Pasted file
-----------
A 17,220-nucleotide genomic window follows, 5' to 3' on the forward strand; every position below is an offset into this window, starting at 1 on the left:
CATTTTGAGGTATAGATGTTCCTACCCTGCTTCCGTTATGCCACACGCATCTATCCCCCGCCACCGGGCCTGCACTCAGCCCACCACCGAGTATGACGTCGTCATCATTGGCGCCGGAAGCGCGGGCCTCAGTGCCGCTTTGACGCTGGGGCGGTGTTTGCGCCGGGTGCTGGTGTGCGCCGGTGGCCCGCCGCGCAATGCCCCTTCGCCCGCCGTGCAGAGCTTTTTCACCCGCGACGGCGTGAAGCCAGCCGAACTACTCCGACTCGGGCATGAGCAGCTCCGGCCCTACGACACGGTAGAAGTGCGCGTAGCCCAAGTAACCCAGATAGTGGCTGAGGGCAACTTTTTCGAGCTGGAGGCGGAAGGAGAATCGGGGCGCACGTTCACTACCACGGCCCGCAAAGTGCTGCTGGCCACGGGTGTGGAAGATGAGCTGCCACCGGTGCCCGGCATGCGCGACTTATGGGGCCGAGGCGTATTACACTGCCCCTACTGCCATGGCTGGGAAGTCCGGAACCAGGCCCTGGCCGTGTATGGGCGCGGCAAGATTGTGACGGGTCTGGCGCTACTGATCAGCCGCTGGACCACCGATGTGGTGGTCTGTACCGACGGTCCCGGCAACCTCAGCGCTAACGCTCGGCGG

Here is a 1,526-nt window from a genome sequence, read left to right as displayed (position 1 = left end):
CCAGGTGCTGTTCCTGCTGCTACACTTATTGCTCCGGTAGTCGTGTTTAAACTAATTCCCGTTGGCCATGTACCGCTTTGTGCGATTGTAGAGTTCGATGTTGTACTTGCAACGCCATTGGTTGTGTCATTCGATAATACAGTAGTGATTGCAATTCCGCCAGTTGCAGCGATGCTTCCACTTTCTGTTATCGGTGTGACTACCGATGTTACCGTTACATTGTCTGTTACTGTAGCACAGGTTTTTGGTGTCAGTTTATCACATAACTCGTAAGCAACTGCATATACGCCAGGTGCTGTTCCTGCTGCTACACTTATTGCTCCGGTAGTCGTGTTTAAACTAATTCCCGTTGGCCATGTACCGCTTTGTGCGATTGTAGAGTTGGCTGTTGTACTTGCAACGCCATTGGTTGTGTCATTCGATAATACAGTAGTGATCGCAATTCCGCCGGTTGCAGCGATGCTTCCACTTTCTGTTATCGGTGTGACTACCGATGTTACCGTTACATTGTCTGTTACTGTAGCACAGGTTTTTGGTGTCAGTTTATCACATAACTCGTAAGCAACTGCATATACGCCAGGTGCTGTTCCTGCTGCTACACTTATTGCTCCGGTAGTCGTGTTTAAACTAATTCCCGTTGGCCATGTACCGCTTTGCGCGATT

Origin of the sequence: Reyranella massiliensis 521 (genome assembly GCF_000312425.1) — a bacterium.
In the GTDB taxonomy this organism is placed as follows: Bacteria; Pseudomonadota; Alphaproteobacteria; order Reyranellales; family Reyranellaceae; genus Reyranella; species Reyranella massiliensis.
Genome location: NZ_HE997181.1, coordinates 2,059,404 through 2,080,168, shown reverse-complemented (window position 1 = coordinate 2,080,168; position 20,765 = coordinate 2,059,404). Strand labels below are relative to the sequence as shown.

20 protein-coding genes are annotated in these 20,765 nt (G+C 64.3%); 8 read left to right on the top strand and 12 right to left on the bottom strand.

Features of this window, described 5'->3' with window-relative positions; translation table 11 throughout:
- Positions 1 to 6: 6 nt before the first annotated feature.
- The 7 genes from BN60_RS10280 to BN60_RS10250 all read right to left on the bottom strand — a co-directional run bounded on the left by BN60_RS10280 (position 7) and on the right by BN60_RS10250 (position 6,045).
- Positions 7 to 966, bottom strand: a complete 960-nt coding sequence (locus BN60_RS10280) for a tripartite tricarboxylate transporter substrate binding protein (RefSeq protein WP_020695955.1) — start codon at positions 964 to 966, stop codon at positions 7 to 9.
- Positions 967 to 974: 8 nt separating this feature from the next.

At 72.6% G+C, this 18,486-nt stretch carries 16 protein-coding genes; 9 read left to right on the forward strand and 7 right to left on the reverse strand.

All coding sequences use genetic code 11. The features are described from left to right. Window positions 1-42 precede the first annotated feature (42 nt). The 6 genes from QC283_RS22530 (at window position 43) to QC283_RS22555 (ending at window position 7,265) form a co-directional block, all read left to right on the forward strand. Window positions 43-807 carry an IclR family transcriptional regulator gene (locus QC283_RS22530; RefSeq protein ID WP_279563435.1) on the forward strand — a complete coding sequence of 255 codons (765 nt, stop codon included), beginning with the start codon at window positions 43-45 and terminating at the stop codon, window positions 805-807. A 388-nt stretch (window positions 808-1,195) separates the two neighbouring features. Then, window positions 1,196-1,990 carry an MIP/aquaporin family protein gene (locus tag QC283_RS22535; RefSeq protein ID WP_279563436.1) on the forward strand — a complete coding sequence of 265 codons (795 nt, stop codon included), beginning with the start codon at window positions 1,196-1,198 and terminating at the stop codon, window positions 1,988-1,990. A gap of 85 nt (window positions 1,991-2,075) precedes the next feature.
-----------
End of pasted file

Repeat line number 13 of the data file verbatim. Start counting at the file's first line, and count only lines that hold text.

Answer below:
- Positions 967 to 974: 8 nt separating this feature from the next.